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February 23, 2012 

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We Are All Weird
Posted: February 23, 2012
Linda Chorney didn't win the Grammy.

You remember Ms. Chorney, she's the woman who used the Grammy365 program to get herself a nomination. That was remarkable.

Unfortunately, Ms. Chorney's music was not. Despite the worldwide press, there was no spike in sales, no embrace by the public, she's still a marginal artist playing to marginal audiences.

Because her music is not remarkable.

You have to be remarkable. Not good, not better than the people on the radio, but remarkable, which Seth Godin defines as being worthy of being talked about.

There was nothing to talk about in Ms. Chorney's music. She was selling average stuff to average people, and today that's a death sentence. That's what the big boys try to do, in an ever less successful fashion. You can't beat them, and you don't want to be them.

I'd hire Ms. Chorney to get the word out, to establish a grass roots marketing campaign any day of the week, that was what was remarkable about her efforts, not the music.

But it's all about the music.

You've got to aim low. Don't try to reach everybody, just somebody. And if this somebody doesn't tell other somebodies, you're doomed. Want to know when to give up? If people aren't spreading the word about you. Used to be you could buy advertising, get in front of people. But that was before the Internet revolution, before we not only became immune to hype, but completely disregarded it.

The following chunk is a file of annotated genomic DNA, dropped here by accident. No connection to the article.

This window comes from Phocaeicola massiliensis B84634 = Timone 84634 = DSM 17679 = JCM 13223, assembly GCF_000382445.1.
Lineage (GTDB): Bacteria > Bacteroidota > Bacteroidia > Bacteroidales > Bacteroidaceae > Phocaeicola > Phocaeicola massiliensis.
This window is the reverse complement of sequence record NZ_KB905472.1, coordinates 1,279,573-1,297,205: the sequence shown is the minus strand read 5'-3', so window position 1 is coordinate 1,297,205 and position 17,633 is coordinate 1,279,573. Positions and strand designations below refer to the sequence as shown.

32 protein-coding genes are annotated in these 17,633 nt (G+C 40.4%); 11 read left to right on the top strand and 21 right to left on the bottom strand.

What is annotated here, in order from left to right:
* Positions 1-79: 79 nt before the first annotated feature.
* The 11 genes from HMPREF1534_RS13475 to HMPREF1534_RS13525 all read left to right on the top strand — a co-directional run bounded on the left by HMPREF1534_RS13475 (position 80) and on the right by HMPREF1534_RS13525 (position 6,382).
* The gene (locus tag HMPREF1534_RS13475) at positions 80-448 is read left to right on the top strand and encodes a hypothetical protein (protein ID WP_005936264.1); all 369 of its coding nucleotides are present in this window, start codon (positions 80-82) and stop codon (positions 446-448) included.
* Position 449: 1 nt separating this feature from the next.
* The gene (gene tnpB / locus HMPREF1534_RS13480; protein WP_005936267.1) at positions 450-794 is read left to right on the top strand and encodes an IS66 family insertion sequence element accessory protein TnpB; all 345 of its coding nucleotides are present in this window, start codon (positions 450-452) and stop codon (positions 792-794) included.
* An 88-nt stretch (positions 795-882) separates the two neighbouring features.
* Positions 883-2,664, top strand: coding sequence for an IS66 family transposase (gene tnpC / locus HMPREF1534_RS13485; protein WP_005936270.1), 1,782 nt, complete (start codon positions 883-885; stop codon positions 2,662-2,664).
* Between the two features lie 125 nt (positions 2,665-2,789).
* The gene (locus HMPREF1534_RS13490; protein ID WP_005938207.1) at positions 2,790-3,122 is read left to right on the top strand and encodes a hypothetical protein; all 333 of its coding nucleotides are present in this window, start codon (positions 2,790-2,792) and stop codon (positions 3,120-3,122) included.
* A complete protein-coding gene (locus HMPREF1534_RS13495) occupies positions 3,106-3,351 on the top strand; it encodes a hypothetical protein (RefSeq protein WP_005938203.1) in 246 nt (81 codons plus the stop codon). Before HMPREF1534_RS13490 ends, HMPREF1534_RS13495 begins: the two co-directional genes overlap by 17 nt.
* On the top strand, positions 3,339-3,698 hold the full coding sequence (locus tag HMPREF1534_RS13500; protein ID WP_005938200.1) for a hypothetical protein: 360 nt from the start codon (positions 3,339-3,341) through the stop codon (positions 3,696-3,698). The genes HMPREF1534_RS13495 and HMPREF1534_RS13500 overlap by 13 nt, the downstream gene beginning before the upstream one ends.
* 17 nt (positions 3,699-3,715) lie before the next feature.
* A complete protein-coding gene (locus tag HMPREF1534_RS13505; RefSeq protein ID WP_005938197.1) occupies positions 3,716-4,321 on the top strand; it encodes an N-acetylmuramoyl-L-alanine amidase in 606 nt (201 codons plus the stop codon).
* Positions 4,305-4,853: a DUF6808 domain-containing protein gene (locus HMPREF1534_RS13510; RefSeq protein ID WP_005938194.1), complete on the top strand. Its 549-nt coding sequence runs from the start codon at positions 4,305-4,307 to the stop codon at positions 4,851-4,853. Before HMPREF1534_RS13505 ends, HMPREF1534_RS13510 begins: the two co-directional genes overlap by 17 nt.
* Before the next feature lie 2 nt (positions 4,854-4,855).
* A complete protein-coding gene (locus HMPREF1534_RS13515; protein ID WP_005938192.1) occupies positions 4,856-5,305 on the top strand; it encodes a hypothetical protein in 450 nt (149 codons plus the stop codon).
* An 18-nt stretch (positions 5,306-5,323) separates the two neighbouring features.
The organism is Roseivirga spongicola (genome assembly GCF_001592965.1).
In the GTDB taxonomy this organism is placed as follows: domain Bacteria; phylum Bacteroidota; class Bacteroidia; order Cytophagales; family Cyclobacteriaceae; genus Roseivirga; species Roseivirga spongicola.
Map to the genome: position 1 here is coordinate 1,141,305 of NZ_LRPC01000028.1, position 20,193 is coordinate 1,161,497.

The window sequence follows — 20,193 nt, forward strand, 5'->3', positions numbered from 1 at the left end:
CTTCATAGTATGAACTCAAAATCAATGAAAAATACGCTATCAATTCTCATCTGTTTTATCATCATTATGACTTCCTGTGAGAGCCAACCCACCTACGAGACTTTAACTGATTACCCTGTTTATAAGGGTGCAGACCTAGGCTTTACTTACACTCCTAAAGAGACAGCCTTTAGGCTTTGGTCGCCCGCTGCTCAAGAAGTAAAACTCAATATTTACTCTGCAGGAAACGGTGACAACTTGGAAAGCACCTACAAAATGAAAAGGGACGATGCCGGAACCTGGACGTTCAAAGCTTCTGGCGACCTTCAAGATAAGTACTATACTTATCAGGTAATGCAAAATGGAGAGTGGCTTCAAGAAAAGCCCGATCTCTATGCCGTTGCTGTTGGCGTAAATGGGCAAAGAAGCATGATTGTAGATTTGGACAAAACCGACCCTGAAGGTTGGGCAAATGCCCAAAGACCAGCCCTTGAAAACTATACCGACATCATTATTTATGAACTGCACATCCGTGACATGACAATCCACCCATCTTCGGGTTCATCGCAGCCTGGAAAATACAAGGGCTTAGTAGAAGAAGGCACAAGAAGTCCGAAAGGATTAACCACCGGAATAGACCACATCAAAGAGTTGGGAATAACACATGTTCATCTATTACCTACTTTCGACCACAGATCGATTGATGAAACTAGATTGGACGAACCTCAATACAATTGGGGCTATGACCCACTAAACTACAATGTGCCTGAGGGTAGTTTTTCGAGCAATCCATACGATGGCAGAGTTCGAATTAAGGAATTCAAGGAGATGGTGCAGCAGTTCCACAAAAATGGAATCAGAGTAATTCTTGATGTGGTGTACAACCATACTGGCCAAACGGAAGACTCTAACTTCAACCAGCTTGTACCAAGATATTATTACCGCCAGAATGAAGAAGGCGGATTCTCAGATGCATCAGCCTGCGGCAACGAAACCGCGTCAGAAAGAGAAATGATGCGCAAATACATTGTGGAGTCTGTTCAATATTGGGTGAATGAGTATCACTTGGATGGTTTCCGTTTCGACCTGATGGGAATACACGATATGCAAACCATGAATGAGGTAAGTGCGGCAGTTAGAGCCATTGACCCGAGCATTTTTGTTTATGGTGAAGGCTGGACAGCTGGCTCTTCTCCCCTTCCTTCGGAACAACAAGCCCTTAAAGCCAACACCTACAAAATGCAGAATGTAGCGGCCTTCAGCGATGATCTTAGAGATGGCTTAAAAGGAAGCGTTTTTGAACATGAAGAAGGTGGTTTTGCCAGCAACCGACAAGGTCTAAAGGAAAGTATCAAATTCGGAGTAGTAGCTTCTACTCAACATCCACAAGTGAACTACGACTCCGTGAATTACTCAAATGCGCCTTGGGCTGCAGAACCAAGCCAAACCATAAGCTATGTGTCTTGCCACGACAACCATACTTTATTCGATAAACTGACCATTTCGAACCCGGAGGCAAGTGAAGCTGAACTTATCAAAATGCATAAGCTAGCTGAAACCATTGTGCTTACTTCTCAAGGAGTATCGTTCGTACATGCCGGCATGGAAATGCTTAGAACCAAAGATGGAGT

And once you get the reaction you desire, from this small crop of people, bond with them. Know who they are, give them special offers, something to talk about, the same way Zappos built its business upon free overnight shipping, upon customer service. Wanna know something great about Amazon? Frequently if you don't like something, they refund your money and just tell you to keep it. It's not worth the time and effort to send it back, it's their gift to you. Friends have told me this story again and again, that's how you build a business, that's today's advertising.

Assuming you're great to begin with.

And Amazon is pretty great.

I'm not talking about the company that fights paying sales tax and is trying to take over the universe, but the one with the well-designed website that reliably delivers your product. Shopping at Amazon is much better than going to Best Buy, any physical retailer, which is why I do most of my shopping there, the same way I go to Google. Bing is not remarkable, it's just Microsoft's version of Google, who needs that? Microsoft should have thought small, and grown from there. The same way Apple started out making the iPhone and ended up in search, that was not anticipated, it grew to that point.